JetBlue Airways warned that it may end its bid to acquire low-cost carrier Spirit Airlines as soon as this weekend after a federal judge blocked the deal, sending Spirit shares sharply lower Friday.
Spirit shot back that it finds no reason to terminate the deal and will continue to meet its obligations, “and it expects JetBlue to do the same.”
A federal judge sided with the Justice Department and blocked JetBlue’s proposed $3.8 billion purchase of Spirit last week. The Justice Department sued to block the merger, saying it would drive up fares by eliminating Spirit, the nation’s biggest low-cost airline.
Both airlines have filed their intention to appeal with a higher court.
JetBlue said in a regulatory filing Friday it told Spirit that certain conditions of their deal might not be met by the deadline set in the airlines’ 2022 agreement. JetBlue said that could lead it to terminate the deal as early as Sunday.
Spirit responded hours later with its own filing that disputed JetBlue’s position.
“Spirit believes there is no basis for terminating the Merger Agreement,” Spirit wrote. “Spirit will continue to abide by all of its obligations under the Merger Agreement, and it expects JetBlue to do the same.”
Shares of Spirit Airlines Inc., based in Miramar, Florida, slumped 11% in afternoon trading, while JetBlue Airways Corp. gained 3%.
JetBlue, based in New York, had argued that it needed to buy Spirit to grow quickly and better compete against bigger rivals that dominate the U.S. air-travel market. Together, the two carriers would control about 10% of the domestic air-travel market, still smaller than American, Delta, United and Southwest.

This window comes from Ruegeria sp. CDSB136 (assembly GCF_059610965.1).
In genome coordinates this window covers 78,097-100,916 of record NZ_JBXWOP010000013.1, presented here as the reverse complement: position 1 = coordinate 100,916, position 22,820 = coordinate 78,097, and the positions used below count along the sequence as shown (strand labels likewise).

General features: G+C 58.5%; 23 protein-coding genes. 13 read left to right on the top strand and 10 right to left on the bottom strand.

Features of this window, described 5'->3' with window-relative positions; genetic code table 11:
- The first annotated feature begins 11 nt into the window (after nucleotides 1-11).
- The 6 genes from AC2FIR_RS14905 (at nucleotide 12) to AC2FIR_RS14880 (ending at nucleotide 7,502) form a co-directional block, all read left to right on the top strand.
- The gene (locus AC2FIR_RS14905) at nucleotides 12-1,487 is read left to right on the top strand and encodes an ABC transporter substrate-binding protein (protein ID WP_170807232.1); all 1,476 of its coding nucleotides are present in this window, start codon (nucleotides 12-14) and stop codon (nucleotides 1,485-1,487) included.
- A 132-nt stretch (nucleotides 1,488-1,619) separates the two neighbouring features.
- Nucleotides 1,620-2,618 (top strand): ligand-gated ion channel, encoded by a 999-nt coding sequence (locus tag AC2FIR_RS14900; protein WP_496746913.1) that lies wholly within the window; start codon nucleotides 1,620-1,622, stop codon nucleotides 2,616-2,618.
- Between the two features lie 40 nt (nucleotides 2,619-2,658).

Both JetBlue and Spirit have struggled financially and have been slower than some other airlines to recover from the pandemic. Since the start of 2020, JetBlue has lost $2.1 billion, and Spirit has lost $1.7 billion.
Spirit is dealing with rising costs, softer demand for its mix of rock-bottom fares but higher fees, and the sidelining of dozens of its Airbus jets because of problems with the Pratt & Whitney engines. It must figure out how to pay or refinance $1.1 billion in debt due next year.
Spirit tried to merge with Frontier Airlines, another low-cost carrier, in early 2022, but JetBlue won a bidding war to push Frontier aside.
Should the deal fall through because of government opposition, JetBlue could be saddled with a $470 million reverse breakup fee, $70 million for Spirit and $400 million for its share holders.
Credit: Source link